He built his farm from the ground up. Literally.

When Ray Meylor first purchased his 10-acre plot just a decade ago, it was filled with ravines and untillable soil.

“We had four-foot gullies coming through here,” he said. “The soil was down to pretty much hard pan clay.”

Since then, he’s employed dozens of practices to make the land workable. His primary goal was to filter fertilizer-laden water coming from nearby fields.

This water eventually flows into streams, rivers, and lakes. Agricultural runoff has caused disruptions from local algal blooms to massive ecological hypoxic zones.

Meylor’s farm captures water runoff from the neighboring fields in basins. He uses the water for his own crops.

The water works its way through his farm. Roots and soil filter out the extra fertilizer. Plants use it for their own growth. By the time it reaches a body of water, it’s cleaner.

A bonus? He doesn’t have to pay for fertilizer. He works toward “almost eliminating input costs for production.”

But he doesn’t grow the typical corn and soybeans. From chestnuts to sweet potatoes to mushrooms, he focuses on diversifying organisms. It creates stronger soil. A larger variety also improves manageability. Different crops mean different harvesting times. He doesn’t overextend himself in just one season.

But Meylor’s farm is more than just harvesting food. He has dozens of other complicated practices.

He has bees pollinating his prairie plants. He uses solar panels for electricity. He places fish in the water mitigation basin. He has a greenhouse. His apple trees are grown from seeds his grandfather had in Ireland.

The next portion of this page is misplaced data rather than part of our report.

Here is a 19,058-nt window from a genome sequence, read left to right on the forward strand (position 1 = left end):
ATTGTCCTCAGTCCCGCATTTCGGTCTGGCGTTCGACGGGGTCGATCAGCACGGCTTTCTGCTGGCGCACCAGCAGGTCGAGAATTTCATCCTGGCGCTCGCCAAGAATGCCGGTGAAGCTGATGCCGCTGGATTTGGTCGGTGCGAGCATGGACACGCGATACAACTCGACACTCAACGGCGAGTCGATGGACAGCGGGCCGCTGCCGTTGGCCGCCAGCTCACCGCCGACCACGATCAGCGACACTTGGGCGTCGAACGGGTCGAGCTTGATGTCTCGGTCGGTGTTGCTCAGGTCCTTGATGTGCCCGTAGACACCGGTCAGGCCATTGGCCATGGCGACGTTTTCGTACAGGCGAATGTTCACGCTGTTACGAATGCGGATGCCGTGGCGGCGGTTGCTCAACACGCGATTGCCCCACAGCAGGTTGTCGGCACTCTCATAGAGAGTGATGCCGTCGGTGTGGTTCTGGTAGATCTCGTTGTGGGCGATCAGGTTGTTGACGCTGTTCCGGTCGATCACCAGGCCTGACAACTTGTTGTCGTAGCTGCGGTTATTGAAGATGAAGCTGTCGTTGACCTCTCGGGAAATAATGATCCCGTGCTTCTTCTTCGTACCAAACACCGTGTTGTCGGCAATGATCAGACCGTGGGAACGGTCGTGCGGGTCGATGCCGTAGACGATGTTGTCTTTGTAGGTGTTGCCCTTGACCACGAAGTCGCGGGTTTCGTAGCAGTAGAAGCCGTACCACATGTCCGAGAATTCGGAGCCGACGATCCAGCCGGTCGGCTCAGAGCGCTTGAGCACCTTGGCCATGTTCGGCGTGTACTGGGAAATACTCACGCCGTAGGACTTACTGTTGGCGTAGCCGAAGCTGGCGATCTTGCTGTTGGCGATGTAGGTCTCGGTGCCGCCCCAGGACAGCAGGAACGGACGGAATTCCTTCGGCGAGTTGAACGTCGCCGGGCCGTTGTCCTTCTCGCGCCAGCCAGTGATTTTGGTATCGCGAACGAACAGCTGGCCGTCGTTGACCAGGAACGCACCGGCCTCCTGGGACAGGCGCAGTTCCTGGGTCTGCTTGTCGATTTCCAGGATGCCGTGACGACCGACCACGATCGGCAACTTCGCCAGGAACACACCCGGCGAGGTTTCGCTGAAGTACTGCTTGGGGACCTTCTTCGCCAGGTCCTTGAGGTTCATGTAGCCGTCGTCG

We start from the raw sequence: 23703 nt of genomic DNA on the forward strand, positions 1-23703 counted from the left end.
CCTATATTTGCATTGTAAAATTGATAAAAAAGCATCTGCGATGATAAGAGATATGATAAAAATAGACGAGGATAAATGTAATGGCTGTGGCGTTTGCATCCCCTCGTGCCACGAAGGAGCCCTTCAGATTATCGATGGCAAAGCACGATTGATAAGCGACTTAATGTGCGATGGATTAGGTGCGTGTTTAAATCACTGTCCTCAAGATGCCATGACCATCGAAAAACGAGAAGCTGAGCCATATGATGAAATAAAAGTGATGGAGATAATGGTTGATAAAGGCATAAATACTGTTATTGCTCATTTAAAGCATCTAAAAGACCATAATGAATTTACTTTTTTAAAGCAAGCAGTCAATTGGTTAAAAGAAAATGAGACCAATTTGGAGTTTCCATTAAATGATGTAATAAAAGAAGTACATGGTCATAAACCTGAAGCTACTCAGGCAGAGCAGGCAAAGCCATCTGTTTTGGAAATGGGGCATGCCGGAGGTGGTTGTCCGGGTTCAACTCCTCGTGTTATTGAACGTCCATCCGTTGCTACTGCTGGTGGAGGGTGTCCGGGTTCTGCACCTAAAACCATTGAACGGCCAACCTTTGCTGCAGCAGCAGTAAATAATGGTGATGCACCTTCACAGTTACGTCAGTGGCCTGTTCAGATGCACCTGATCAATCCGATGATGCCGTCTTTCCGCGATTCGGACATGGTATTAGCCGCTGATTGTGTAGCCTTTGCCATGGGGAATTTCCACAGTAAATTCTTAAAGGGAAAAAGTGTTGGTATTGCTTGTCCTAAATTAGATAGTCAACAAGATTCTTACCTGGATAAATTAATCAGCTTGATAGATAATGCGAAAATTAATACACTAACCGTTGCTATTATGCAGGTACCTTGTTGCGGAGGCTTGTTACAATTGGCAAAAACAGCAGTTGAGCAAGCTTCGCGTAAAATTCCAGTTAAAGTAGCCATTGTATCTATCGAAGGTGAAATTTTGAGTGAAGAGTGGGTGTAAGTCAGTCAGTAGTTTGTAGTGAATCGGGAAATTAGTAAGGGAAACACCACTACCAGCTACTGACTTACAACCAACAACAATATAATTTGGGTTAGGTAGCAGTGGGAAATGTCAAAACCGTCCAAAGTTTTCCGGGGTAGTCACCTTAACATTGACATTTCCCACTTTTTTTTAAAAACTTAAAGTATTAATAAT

It’s overwhelming. How can anyone else ever achieve this?

For Meylor, it starts with learning.

“I think the best thing you can do is develop your skills and bring in skilled partners,” he said.

He’s been consumed with learning his entire life. When he was a teen, he worked for tradespeople in a nearby town. At 14, he rode his bike from his family’s farm to work. two years later, he bought a car.

Eventually, cutting a deal with a plumber for supplies and a workshop, he built his own airplane.

At 16.

“I put a lot of rungs on my ladder,” Meylor said.

Alright. So, it may be difficult to live up to his legacy, but new paths can be explored.

Now, for Meylor, it’s more than just improving his own knowledge and land – it’s about educating others.

“Out here at a farm, you’ve got wiring, you’ve got plumbing. We look at soil health, soil erosion, water quality,” he said. “The key is to implement it through the educational component.”

And he’s doing just that. Meylor works with the Ankeny school district on different programs focused on kindergarteners all the way through high school. He develops food programs and high school students even visit his farm.

Meylor’s work is on a smaller scale than many other farmers in Iowa. An average farm has 360 acres. He has just ten.

Don’t let that fool you. His impact can still be massive.

“If we keep the water clean in the river, we can restore the aquatic food production system and the Gulf Coast,” he said. “That’s worth trillions of dollars a year.”

His farm has been successful. He cleans the water and educates others, all while turning a profit.

And thinks it can be repeated.

“These kids can … look for these low cost, low valued properties, and lease with an option to buy. They pick up these grounds at a marginal cost,” he said. “They can look at local opportunities to replicate this model.”

It’s a different way of farming. There’s no massive equipment or mile-long rows. It establishes respect for the land. It fights to conserve waterways. It teaches balance.

It’s hard work, but the Watershed Mitigation Farm is an excellent solution for a growing problem.